“Enjoying the Short Story” even more

Lovely dress, grumpy model.
Lovely dress, grumpy model.  Wordpress won’t let me rotate photo.

Today, I set off to Denise’s class, called “Enjoying the Short Story,” with my baby in tow.  Actually, I was interested in hearing their stories.  I’d sent off the following e-mail:

Hi everyone,

I hope to see you all on March 25th, and not just because it’s worth 15% of your mark.  I think it’s great that you’re taking a course about enjoying the short story.  To quote from Dead Poets Society, “medicine, law, business, engineering, these are noble pursuits and necessary to sustain life. But poetry, beauty, romance, love, these are what we stay alive for.”

This is a copy of my story, “Indian Time,” which I am giving to you for free on the condition that you do something in return for the arts, for native culture, or for both.  I don’t care what it is (writing a story, going to the Casino and looking at it with new eyes, whatever) as long as you do it and you come prepared to talk about it.


Matt, my husband, said, “Aw, they’re just going to go to the movies.”

I said, “I don’t care.  That’s art, too.”  But I thought they’d probably get more creative than that.

So today was D-day.

Right off the bat, and most importantly, several students offered to hold Anastasia.  Annie not only held her first and got her to drink a little, but she had researched native recipes and stewed some strawberries as her creative act.  Ten points!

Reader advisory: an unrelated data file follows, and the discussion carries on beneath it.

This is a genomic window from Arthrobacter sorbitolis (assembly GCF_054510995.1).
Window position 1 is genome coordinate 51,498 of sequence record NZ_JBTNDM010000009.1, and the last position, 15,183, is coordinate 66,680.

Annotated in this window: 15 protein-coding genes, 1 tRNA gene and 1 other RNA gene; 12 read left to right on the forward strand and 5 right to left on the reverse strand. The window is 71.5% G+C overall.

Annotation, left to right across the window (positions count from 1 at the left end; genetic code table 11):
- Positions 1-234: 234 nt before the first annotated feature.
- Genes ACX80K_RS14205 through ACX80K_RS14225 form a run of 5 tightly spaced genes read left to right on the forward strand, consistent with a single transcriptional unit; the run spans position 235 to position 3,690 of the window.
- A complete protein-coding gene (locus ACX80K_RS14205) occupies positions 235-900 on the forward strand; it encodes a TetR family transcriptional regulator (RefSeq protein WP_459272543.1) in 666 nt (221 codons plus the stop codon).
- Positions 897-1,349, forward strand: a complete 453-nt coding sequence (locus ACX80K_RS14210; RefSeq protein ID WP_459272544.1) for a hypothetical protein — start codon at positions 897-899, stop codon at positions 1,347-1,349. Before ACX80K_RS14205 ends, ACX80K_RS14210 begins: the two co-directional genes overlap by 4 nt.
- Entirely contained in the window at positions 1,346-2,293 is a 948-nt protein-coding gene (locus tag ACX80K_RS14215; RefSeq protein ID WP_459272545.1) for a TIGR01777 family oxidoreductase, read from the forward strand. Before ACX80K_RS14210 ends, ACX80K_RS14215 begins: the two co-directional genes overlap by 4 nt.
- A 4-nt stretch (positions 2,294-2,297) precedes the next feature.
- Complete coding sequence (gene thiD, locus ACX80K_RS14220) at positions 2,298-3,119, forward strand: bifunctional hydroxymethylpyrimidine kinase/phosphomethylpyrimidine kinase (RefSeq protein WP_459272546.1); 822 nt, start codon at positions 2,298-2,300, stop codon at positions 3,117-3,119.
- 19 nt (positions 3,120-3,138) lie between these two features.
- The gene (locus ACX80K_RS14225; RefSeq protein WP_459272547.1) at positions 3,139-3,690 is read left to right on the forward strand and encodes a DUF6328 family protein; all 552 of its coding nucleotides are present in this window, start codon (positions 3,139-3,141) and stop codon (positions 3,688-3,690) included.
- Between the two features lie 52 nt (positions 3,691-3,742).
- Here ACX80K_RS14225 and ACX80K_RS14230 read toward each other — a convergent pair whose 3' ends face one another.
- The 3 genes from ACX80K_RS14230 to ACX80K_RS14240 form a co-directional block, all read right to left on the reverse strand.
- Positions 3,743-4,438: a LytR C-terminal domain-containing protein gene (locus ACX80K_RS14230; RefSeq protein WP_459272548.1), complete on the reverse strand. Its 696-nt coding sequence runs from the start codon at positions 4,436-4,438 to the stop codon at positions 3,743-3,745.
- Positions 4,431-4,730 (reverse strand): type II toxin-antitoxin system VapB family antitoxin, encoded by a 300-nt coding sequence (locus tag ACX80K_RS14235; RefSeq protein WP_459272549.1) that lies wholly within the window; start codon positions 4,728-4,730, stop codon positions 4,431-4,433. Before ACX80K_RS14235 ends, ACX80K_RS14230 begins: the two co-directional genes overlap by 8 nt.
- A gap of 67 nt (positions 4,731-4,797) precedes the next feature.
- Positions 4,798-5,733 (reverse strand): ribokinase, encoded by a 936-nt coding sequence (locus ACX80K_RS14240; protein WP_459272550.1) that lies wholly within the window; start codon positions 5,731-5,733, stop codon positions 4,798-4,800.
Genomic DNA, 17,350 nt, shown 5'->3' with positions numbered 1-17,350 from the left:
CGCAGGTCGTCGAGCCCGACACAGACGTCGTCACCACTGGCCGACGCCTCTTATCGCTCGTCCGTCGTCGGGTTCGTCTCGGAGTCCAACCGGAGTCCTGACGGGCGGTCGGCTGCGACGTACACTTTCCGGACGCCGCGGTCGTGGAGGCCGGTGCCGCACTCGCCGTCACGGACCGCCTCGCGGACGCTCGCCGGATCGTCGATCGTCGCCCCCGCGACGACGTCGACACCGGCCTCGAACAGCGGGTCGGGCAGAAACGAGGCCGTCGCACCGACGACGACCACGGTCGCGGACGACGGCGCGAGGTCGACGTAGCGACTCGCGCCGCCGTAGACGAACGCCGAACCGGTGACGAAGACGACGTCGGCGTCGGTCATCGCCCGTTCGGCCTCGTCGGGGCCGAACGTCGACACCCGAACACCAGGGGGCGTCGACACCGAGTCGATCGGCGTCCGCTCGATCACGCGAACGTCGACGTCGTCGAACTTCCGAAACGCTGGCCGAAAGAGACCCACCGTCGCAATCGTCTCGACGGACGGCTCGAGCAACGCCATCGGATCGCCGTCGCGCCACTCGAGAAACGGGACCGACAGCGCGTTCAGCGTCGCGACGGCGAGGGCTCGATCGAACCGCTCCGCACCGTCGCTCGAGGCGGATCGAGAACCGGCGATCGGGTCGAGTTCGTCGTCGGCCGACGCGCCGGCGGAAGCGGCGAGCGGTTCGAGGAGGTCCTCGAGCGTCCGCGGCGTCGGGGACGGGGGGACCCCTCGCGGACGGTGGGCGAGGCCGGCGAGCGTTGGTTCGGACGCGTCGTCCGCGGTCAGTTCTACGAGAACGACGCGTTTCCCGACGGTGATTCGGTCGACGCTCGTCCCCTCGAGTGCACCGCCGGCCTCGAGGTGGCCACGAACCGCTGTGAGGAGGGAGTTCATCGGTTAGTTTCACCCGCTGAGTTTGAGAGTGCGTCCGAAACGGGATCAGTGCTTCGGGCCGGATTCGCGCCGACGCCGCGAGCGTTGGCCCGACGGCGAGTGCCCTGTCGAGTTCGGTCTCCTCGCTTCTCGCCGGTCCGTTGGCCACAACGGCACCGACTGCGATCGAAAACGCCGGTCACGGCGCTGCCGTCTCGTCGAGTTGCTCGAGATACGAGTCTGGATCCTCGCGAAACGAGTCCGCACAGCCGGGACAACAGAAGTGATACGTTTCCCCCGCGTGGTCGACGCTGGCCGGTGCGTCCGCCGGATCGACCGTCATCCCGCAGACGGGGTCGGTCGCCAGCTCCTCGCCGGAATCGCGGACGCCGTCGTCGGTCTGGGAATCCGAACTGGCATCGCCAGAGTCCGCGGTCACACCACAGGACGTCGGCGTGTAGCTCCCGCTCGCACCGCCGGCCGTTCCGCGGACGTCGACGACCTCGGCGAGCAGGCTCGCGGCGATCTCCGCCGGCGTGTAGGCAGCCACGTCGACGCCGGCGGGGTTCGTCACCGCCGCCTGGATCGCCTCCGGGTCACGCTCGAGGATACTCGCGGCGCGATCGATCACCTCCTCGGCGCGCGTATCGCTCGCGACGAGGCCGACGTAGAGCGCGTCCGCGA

Then I was absolutely blown away when Tesha said that she had designed and made a ribbon dress for Anastasia.  She used to make a lot of dresses for her own daughter, who is soon having her first birthday.  Happy birthday, little one (whose name means “bringer of the seeds,” if I remember correctly).  Tesha reluctantly appeared on the video (yup, they taped it) to say that she wanted to make something for my daughter because I had accurately portrayed her culture in my story.  I cannot think of a higher compliment.  I kind of wanted to cry and hug her, but that would have embarrassed everyone.

At home, Anastasia performs her debut concert in her new dress:

One student wrote a short story.  Another wrote a poem.  I look forward to reading them.

Quinn is hosting a Dream catchers workshop and a box lacrosse workshop next Wednesday, starting at 12:30, at St. Lawrence College.  I would really like to try both, but I’d need someone to hold Anastasia during the lacrosse.

Another student is writing a song that will incorporate some native themes, like hunting.  I think he said it was death metal.  Awesome.

In their honour, I have officially checked off a new category of writing goal:  Someone else makes something beautiful, inspired by my work.